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I have been feeling under the weather recently with hay fever being the worst I have had in a very long time. I am currently figuring out my allergies and am doing elimination food experiment in June called Whole30. I have eliminated common trigger food groups and will start slowly re-introducing them back to my meals in July / August. The premise is to find out if I have any sensitivities to these and if so, eliminate them to decrease my body’s inflammation. Which will then hopefully make me cope better with other allergies. Well that’s the theory anyway, I am happy to test it though to see what happens. 🙂

Would you be interested in hearing about Whole 30 weekly recaps? Would someone benefit from that?

Bookish:

  • Listen to another audiobook
  • Finish Emotional Agility by Susan David (nearly there!)
  • Be whimsical about fantasy / thrillers / memoirs / whatever else I may fancy reading that month
  • Reflect about my ARC behaviour… I think I have a problem… 😉

That’s it for now. Now over to you.


What did really stand out for you in May?

It doesn’t have to be bookish, just something you really enjoyed. 😊

And have you tried elimination diet before? And if so, did it work? (please say yes!!!) 😊

Non Fiction

Norse Mythology by Neil Gaiman

norse mythology

I was a bit of an odd child. I used to live in imaginary worlds full of fairies and other mythical creatures to whom I would serve tea.

I remember playing in my native woods with them, making houses for them and also having some heated arguments with them when they didn’t do what I wanted them to do.

I also remember Thor, Loki and Odin featuring in some of my encounters from time to time.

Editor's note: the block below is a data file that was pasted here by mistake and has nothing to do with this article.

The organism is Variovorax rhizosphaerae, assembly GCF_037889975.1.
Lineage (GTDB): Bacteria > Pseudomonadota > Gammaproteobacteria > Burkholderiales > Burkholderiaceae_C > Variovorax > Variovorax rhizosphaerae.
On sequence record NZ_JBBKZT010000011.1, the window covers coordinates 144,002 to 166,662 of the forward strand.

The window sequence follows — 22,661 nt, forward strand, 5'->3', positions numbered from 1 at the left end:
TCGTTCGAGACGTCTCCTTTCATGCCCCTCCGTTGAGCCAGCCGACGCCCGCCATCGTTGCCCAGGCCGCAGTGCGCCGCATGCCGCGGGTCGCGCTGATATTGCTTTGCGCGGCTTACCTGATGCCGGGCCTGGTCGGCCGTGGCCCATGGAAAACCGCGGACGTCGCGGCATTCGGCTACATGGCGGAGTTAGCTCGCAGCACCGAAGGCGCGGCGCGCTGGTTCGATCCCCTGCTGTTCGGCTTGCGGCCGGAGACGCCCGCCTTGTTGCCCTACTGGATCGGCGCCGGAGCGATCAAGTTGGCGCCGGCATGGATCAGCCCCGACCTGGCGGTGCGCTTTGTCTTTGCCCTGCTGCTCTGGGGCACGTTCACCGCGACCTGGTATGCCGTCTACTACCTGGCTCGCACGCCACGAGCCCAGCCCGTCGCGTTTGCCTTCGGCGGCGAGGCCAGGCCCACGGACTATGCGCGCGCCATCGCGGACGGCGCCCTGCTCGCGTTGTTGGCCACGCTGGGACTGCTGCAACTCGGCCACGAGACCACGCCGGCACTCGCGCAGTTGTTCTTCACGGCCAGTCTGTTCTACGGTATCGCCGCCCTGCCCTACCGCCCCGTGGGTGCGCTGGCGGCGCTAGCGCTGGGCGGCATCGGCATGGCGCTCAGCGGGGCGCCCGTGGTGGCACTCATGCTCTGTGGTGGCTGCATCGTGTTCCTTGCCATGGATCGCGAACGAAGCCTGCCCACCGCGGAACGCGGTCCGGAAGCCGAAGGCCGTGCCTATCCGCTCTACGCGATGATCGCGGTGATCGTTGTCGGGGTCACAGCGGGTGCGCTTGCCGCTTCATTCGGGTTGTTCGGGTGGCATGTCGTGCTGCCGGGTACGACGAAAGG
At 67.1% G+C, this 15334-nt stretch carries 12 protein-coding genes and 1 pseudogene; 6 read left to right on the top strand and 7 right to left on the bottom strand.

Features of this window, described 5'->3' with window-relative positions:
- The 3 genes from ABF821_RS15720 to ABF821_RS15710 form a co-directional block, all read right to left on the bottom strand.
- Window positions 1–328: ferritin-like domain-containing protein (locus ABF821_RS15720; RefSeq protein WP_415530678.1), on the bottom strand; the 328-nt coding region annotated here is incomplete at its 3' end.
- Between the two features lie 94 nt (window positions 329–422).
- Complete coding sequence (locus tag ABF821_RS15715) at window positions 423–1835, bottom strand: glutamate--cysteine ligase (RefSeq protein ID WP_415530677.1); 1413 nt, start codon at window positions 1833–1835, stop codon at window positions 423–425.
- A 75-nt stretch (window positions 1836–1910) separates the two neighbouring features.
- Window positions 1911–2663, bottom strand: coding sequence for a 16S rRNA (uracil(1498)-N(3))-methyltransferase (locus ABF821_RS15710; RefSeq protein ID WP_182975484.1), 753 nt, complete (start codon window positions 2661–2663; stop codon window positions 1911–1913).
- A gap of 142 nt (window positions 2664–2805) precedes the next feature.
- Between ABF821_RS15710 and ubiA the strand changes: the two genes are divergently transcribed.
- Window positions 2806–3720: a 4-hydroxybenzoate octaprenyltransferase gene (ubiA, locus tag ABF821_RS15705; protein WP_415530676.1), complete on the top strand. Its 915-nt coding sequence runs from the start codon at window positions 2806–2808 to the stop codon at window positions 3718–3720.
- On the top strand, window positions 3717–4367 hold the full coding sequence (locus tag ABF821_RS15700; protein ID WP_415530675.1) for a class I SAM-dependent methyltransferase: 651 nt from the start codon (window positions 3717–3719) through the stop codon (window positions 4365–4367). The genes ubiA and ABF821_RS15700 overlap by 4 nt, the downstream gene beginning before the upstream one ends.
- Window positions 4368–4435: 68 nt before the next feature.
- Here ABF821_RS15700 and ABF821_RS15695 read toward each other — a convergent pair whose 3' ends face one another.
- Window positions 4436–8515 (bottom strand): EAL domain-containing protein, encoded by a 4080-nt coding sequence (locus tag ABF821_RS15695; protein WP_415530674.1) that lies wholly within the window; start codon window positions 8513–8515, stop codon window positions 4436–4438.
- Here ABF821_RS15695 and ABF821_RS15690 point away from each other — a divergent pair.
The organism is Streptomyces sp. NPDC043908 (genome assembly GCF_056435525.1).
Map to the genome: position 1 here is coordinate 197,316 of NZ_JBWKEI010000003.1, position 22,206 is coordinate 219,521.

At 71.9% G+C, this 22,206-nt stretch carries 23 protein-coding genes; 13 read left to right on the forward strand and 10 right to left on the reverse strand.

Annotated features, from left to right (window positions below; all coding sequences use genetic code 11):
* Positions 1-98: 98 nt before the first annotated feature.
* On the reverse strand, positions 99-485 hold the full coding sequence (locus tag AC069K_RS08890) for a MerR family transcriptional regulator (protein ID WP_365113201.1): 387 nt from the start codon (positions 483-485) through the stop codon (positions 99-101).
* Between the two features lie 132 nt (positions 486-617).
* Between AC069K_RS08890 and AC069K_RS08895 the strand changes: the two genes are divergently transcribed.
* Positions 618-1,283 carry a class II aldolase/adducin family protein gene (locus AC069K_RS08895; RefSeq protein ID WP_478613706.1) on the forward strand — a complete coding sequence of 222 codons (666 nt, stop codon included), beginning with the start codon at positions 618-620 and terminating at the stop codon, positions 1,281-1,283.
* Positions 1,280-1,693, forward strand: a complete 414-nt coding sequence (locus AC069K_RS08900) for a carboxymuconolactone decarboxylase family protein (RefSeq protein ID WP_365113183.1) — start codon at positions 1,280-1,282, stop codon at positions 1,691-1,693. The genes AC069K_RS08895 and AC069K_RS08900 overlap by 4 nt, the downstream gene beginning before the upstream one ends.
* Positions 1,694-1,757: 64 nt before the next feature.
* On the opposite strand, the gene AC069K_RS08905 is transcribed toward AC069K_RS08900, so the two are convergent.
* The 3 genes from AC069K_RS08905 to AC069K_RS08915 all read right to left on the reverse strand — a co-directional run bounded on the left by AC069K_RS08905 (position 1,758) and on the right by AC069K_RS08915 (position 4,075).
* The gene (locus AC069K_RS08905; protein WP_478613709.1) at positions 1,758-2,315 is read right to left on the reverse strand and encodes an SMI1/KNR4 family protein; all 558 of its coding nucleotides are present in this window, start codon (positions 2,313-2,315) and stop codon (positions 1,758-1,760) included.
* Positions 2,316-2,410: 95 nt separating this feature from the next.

I was fascinated by mythology as a child. I would read anything I could get my hands on that was written on Greek / Norse / South American / Egyptian / Slavic etc. myths and tales.

The Norse myths were amongst my favourite ones. I am more of a winter rather than a summer person and I have always been interested in Scandinavia; its beautiful nature, architecture that compliments it and its people. Stories full of frost giants really are my thing. 🙂

Retellings of classical myths can be a bit of a hit or miss in my case. Sometimes I love them and sometimes, they are just not for me. I’m happy to report that Gaiman’s Norse Mythology was clearly written for me… 😉

But before I review this book, let’s have a look at GoodReads blurb first:

Neil Gaiman has long been inspired by ancient mythology in creating the fantastical realms of his fiction. Now he turns his attention back to the source, presenting a bravura rendition of the great northern tales.

In Norse Mythology, Gaiman fashions primeval stories into a novelistic arc that begins with the genesis of the legendary nine worlds; delves into the exploits of the deities, dwarves, and giants; and culminates in Ragnarok, the twilight of the gods and the rebirth of a new time and people. Gaiman stays true to the myths while vividly reincarnating Odin, the highest of the high, wise, daring, and cunning; Thor, Odin’s son, incredibly strong yet not the wisest of gods; and Loki, the son of giants, a trickster and unsurpassable manipulator. From Gaiman’s deft and witty prose emerges the gods with their fiercely competitive natures, their susceptibility to being duped and to dupe others, and their tendency to let passion ignite their actions, making these long-ago myths breathe pungent life again.


Norse Mythology is a collection of stories. Because of that, it could be easily read (or listened to) whilst reading other books or being short on time.

I absolutely adored this collection. Gaiman’s spin on Norse myths is a brilliant example how we can use something old and make it work. Not every work we crate must be ‘original‘, in fact telling something familiar whilst using our own voices and experiences can be extremely powerful.

Those stories feel modern, Gaiman’s sharp writing gives them a nice punch. They are fast paced and full of action. There is also a lot of humour involved – I chuckled many times. And they brought me back my childhood memories and that bittersweet feeling of nostalgia.

I listened to this collection of stories as an audiobook narrated by the author himself.

Gaiman is not only a skilled writer, but he also is an excellent narrator.